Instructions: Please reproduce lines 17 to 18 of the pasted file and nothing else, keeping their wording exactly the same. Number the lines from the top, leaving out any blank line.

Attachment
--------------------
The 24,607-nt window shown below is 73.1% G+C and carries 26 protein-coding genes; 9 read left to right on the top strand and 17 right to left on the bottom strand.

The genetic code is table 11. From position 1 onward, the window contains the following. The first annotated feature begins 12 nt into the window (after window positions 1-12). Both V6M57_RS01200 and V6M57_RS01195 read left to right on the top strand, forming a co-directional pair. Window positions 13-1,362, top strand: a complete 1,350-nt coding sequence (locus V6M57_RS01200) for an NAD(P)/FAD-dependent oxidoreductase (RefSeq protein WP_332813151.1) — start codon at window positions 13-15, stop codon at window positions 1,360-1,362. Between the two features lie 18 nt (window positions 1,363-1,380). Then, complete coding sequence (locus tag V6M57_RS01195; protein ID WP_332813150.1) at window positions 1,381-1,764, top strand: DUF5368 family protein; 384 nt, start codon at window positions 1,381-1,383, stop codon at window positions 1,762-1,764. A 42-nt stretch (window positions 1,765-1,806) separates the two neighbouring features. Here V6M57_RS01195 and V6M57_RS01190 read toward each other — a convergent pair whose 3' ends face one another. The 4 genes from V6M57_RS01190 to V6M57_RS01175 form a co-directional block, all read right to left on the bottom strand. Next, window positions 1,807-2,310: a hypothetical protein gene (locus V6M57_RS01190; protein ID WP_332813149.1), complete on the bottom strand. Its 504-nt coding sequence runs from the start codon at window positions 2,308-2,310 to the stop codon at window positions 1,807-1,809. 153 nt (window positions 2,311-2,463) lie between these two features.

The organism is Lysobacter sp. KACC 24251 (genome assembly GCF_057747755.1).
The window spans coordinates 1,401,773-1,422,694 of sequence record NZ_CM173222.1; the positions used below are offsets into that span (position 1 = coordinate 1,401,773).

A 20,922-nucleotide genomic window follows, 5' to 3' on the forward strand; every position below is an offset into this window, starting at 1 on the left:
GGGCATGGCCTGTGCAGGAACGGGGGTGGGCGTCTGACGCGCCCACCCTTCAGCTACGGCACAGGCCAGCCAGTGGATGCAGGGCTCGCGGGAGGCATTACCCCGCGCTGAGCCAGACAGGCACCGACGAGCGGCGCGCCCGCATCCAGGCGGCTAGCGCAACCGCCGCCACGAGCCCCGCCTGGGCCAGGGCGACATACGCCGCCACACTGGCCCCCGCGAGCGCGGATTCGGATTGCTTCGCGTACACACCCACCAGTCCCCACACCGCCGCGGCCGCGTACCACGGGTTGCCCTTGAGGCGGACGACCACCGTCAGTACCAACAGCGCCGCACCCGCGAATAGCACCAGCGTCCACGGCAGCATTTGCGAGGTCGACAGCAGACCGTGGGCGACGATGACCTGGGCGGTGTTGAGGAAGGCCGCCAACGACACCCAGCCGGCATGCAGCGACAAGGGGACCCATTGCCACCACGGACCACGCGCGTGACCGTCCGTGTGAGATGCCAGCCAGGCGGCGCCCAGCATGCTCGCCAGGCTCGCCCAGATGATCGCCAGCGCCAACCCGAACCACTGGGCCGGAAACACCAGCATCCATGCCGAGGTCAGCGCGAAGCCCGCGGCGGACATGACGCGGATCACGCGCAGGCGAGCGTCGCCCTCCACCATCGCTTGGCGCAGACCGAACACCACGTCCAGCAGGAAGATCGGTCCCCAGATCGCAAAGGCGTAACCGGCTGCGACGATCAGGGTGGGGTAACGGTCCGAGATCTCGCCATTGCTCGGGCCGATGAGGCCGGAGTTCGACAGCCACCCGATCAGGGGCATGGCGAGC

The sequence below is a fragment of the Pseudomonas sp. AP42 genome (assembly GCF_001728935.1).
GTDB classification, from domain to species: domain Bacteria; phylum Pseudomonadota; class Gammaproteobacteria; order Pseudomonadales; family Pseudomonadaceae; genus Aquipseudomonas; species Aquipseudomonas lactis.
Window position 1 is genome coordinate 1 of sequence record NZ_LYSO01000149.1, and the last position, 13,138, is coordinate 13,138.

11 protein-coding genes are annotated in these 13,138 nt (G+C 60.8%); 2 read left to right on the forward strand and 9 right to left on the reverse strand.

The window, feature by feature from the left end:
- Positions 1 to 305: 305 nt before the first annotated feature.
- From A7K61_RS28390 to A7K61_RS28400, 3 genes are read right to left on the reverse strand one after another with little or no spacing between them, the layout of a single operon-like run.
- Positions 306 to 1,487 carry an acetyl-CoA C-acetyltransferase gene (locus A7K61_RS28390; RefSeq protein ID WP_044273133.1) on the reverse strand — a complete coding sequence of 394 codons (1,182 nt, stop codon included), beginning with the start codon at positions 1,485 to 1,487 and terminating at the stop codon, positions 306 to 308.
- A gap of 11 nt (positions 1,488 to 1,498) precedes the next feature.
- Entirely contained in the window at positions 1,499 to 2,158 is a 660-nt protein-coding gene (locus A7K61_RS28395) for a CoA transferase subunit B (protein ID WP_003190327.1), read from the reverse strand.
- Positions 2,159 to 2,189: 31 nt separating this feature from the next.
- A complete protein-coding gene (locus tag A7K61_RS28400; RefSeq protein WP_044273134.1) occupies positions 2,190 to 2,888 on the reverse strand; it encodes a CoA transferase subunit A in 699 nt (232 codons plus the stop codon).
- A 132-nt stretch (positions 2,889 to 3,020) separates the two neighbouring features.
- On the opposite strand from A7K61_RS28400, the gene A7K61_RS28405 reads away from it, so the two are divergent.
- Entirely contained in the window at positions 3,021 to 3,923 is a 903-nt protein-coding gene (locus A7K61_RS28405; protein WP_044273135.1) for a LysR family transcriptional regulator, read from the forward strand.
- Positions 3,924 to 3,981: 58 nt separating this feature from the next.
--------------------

- Positions 2,159 to 2,189: 31 nt separating this feature from the next.
- A complete protein-coding gene (locus tag A7K61_RS28400; RefSeq protein WP_044273134.1) occupies positions 2,190 to 2,888 on the reverse strand; it encodes a CoA transferase subunit A in 699 nt (232 codons plus the stop codon).